'Becoming a carer at the age of nine was life-changing ... so was climbing Kilimanjaro' Joanne Galazka's life changed when she became a carer for her mum at the age of nine. But, fresh from a charity challenge trekking up Kilimanjaro, she tells RACHEL MAINWARING that she wouldn't change a thing.
WHILE most teenage girls enjoy trips to town or the cinema with their friends, Joanne Galazka's experiences of growing up were quite different.
She had to cook, clean, work out the weekly family budget and generally be a "mum" to her three younger siblings after her own mum, Freda, was diagnosed with severe postnatal depression and bipolar disorder after Joshua, now 15, was born.
Joanne, who is now 24, provided emotional support to her siblings and mum at a time when the family would otherwise have fallen apart.
But with the help of Carers Trust, she was able to keep the family together.
And that's why she has just raised more than PS5,000 for the charity by climbing up Mount Kilimanjaro as a "thank you" for their constant support.
Joanne said: "When my mum had my youngest brother Joshua she was diagnosed with postnatal depression which meant she could do very little. I was only nine at the time but helped her change his nappies and feed him, as well as make sure my other brother Chris and sister Sarah were OK too.
"I just did it without thinking really as I wanted to help my mum. I was the oldest of four in a single-parent household and in order for my family to stay together I was left with little option but to step up and take on a caring role.
"My life literally changed overnight.
"The caring, loving mum who did everything for her children was no more and a shadow of her former self but it wasn't until I was about 11 that I discovered I was what is referred to as a 'young carer.'.
"A support worker from the local young carers' project came to my home and did an assessment.
"Activities like cooking, cleaning, paying the bills, ensuring my siblings were dressed and prepared for school, all the things I assumed were just normal, I found out weren't the average responsibilities of an average 11-year-old."
Joanne, from Roath, was assigned a support worker from the young carers' project, and was told that they would always be at the other end of the phone, someone who would listen to her if she was under any strain or stress, at any time of the day or night.
As she got older, her responsibilities increased and providing emotional support to other members of her family became the norm.
"Mum's condition meant she could be hospitalised for months at a time and during one period she was sectioned for almost a year. I had to ensure everyone was emotionally prepared for that and let them know that we, and mum, would be OK.
"At the same time, I had to do all the normal things other children do, like go to school, do homework and sit exams. It was hard because I didn't sleep well and was pretty exhausted most of the time.
"Being a carer meant I couldn't go out and socialise with my friends; I was more likely to be doing the weekly shop for a family of five or go off for parents' evenings.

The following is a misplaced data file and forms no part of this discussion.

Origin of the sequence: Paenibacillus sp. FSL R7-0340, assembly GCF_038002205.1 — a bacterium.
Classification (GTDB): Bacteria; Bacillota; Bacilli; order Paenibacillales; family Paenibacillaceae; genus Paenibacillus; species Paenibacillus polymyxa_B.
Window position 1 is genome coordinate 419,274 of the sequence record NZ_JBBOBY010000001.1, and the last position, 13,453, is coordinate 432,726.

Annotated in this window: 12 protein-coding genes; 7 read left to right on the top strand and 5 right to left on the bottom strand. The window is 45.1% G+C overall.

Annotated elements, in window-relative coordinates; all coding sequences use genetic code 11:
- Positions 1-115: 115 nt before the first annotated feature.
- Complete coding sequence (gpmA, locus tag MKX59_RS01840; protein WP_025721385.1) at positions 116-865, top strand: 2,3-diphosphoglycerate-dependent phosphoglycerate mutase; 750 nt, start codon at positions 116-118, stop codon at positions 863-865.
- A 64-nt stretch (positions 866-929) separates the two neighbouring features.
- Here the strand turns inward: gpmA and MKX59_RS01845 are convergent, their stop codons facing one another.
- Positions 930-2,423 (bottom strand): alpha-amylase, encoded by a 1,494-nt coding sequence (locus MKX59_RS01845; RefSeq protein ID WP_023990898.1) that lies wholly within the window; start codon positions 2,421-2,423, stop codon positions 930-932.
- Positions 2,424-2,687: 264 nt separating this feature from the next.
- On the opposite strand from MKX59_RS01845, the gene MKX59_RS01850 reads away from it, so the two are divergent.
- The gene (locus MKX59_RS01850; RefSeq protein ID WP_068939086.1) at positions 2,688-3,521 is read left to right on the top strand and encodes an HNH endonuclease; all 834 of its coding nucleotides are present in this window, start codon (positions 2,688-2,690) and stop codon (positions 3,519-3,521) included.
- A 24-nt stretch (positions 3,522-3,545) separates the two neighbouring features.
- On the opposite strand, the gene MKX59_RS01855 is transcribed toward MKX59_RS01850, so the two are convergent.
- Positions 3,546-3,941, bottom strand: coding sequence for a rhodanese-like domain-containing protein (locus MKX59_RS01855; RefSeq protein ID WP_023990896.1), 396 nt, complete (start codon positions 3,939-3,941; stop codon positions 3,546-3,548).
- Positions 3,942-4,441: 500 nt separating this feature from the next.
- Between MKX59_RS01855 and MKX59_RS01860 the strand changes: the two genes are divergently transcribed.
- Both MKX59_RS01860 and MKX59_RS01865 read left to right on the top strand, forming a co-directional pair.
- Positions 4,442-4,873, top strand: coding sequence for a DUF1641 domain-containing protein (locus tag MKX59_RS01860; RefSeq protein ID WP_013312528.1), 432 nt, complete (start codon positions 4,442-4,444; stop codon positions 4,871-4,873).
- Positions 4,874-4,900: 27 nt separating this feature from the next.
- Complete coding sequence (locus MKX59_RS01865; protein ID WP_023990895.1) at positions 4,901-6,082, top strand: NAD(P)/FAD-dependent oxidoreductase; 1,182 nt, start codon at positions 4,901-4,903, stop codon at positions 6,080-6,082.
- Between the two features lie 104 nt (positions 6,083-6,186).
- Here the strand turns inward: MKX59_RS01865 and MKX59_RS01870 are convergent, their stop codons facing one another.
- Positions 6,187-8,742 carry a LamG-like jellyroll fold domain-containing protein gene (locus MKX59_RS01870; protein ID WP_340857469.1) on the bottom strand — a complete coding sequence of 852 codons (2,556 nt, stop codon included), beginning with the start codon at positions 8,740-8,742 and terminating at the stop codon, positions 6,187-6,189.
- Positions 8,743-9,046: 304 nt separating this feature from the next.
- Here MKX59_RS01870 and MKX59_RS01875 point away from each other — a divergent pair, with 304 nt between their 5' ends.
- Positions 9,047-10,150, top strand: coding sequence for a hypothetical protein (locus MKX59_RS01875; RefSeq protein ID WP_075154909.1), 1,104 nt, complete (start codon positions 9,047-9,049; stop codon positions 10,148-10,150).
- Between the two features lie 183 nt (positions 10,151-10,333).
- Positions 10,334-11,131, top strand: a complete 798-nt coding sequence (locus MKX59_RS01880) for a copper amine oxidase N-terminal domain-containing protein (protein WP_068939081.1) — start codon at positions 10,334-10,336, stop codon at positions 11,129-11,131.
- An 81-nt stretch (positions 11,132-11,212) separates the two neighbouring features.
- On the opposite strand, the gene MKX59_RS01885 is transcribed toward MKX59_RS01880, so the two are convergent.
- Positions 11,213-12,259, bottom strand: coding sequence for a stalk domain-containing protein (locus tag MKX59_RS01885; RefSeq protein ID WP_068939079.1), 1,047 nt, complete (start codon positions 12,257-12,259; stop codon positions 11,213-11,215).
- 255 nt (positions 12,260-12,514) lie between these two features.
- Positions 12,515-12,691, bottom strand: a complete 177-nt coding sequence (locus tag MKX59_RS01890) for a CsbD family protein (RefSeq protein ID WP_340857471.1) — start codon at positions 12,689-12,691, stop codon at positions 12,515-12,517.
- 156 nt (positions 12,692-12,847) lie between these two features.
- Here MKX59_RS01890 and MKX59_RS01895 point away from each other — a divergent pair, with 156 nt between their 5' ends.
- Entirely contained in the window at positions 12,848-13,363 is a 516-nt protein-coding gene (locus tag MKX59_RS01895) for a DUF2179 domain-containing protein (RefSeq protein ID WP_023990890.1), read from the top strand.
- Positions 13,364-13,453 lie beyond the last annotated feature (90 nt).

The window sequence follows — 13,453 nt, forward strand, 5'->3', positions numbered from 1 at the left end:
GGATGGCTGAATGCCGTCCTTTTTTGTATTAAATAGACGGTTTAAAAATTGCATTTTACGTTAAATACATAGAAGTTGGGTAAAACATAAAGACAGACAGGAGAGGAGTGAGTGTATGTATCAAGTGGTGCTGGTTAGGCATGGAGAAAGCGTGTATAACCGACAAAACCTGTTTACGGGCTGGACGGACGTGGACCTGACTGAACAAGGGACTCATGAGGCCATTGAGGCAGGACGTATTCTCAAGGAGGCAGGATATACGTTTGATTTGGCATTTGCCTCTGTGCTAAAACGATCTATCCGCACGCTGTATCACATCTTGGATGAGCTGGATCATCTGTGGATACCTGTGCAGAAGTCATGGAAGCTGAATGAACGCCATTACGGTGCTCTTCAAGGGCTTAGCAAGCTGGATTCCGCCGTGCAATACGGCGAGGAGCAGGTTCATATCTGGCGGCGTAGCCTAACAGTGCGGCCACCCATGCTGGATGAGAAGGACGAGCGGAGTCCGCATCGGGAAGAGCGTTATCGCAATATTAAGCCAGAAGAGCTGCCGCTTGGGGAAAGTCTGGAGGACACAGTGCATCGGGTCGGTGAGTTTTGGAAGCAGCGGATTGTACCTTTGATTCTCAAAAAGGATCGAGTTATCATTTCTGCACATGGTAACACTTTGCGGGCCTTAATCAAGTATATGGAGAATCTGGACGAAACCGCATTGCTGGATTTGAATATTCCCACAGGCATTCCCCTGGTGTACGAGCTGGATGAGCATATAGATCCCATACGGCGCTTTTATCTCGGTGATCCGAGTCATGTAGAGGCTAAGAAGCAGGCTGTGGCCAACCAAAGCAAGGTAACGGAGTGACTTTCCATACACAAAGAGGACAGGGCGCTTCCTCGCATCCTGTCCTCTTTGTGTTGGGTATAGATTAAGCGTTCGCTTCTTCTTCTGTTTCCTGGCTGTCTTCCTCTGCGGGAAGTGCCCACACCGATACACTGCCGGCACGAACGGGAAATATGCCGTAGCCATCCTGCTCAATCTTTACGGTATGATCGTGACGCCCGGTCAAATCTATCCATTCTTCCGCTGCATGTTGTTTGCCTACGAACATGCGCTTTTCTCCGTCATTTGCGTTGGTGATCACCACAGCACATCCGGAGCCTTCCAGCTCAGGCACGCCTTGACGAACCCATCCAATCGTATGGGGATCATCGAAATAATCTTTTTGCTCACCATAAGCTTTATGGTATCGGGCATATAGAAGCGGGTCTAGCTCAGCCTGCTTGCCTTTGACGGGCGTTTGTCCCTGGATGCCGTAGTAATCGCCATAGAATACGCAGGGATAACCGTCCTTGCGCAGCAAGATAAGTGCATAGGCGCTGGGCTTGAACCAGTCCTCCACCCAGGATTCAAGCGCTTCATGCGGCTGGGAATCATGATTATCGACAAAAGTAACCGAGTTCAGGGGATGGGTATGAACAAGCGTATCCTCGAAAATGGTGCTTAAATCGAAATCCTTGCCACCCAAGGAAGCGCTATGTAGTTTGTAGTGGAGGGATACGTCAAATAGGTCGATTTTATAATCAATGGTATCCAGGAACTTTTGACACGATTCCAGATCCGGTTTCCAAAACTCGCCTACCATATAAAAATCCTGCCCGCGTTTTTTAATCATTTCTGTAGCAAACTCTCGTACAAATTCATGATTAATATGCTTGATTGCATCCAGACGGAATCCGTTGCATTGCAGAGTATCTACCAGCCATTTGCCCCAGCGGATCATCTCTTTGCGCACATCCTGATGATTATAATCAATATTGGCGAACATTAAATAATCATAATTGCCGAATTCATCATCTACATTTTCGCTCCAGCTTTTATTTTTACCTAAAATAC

"But I honestly wouldn't change it.
"Although it was hard, I was determined to do what was right for my family.
"My mum needed me to help and that's what I did. The Carers Trust allowed me to believe that I could one day become an independent woman, and they were right.
"I felt that it was wrong to have dreams outside of family port worker told OK and that I nything I wantthe confidence ersity, knowing blings would be role of carers for life but my supp me that it was could achieve an ed to. It gave me to go to unive that my other sib helped in their r mum too."
now works as a oordinator for ion, graduated niversity with a policy and she not have been without the supt.
Joanne, who n community co Unite the Uni from CardiffUn degree in social says she would able to do this w port of the Trust. So when she opportunity to r the charity with up Mount Kil couldn't refuse.
was given the raise money for a charity climb limanjaro, she s reaching the nowing she had thing so special d cause, was a And she says summit, and kn achieved somet for such a goo moment. ng. I did loads of October so it ch of a physical life-changing m "It was amazin training from wasn't too muc challenge but it was definitely a life-changing moment for me when we got to the top.
"We left on Saturday, March 7, reached the summit on Thursday and then got to the bottom on Friday morning so it was seven days in total.
"I just wanted to do something amazing for the Carers Trust as I don't think I would be where I am now if it wasn't for their support or encouragement. When I was standing at the summit, I just couldn't take it in.
"I can't really explain how it felt but it was brilliant.
"I'm so passionate about raising awareness of the Carers Trust and I'm so happy to have raised PS5,200 so far.
"My current job is about helping people who don't have a voice, it's about supporting the local community, and I'm so passionate about that too.
"I have no regrets about becoming a young carer at all. It was natural for me to want to be there for mum and I know she's very proud of the fact I've climbed Kilimanjaro too.
"I ring home twice a day to check everything is OK with my siblings and mum, but, thanks to Carers Trust, I've been able to become independent and do a job I love, and climb Kilimanjaro."
Donate at: www.justgiving. com/Joanne-Galazka For video and pictures go to www.walesonline.co.uk
Celebrating on the top of Kilimanjaro
Joanne takes s a break mid climb
Joanne, pictured back right, with her fellow climbers
240314GALAZKA_07 ANDREW JAMES Jo Galazka climbed Mount Kilimanjaro to raise money for the Carers Trust
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|Publication:||South Wales Echo (Cardiff, Wales)|
|Date:||Mar 26, 2014|
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